Born 18 December 1913, at Marshfield, Oregon, David M. Jones attended the University of Arizona from 1932 to 1936 and was commissioned a second lieutenant in the Cavalry. A year later, he entered pilot training at Randolph and Kelly Fields, and graduated in June 1938. His first assignment was flying A-17s, and later B-18s, with the 17th Attack Group at March Field, California. The 17th moved to McChord Field, Washington, where Jones flew B-23s before the unit became the first to fly B-25s. From July 1941 to February 1942, he was Deputy Commander of the 95th Bomb Squadron at Pendleton AAB, Oregon.
He volunteered for the Doolittle Project and flew the initial evaluation flights of the B-25s, which were specially modified for the mission. After training for two months at Eglin Field, Florida, the Doolittle "Raiders" set sail from San Francisco on 1 April 1942, aboard the USS Hornet. Jones and his crew of four were fifth in the take-off sequence. After hitting his target along Tokyo Bay, Jones headed the aircraft toward the Chinese-held portion of China. Once over land, Jones and his crew parachuted to safety. He received the Distinguished Flying Cross for his participation in the mission. In September 1942, he arrived in North Africa as Commander of the 319th Bombardment Group.
On 4 December 1942, while flying a B-26, he was shot down over Bizerte, North Africa, and spent the rest of the war as a prisoner in Stalag Luft III. He was elected to the "escape committee" in recognition of his constant agitation and harassment of his German captors. After the war, he held various positions, including Commander of the 47th Bombardment Wing at Langley AFB, Virginia and RAF Sculthorpe, England, flying B-45s. His experience in bomber aircraft made him a natural to be director of the B-58 Test Force, a position he assumed in February 1958. He participated in speed dashes, low-level penetration, night, weather, formation, and in-flight refueling missions, and accumulated more Mach 2 test time than any other senior Air Force pilot at that time.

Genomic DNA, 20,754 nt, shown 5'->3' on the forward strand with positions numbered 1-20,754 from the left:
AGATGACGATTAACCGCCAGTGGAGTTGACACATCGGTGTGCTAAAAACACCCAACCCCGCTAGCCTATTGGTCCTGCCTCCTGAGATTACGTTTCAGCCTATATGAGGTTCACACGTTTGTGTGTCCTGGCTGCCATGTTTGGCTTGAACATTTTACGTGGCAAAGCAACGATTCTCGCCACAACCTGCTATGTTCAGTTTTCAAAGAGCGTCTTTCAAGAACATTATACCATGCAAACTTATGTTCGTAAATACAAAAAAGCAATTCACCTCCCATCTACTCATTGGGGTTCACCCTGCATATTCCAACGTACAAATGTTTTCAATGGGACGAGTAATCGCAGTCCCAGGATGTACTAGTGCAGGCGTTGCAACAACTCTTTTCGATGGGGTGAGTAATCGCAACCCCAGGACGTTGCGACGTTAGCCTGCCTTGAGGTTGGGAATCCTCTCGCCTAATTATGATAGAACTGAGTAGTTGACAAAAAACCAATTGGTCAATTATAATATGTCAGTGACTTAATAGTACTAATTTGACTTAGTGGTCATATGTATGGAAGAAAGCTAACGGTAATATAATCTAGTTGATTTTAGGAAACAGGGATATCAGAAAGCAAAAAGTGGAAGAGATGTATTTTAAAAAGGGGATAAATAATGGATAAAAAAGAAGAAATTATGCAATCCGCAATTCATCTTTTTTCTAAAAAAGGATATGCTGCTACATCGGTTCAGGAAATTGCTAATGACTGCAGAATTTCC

After serving as Vice Commander of the Wright Air Development Division and Program Manager of the GAM-87 Skybolt, he became Vice Commander of Aeronautical Systems Division in January 1963. In December 1964, he was assigned as Deputy Associate for Manned Space Flight with NASA, and, from May 1967 until his retirement in June 1973, he was Commander of the Air Force Eastern Test Range and Department of Defense Manager of Manned Space Flight Support, Patrick AFB, Florida. Major General Jones worked in banking for several years after retirement from the Air Force.
On 18 April 1942, Captain David Jones and his B-25 crew headed toward their target in Japan, despite pre-takeoff problems, including a 30-gallon fuel deficit in one wing tank. While flying over water, they encountered a Japanese twin-engine land plane, which had to maneuver to avoid a collision. Approaching the coast, they dropped to an altitude of 50 feet. Overcoming navigation problems, they found Tokyo and scored direct hits on several targets along the bay, including an oil tank and a power plant. Egressing to China, poor weather, darkness, and rough terrain prevented a landing attempt. The crew safely bailed out and was able to regroup within two days.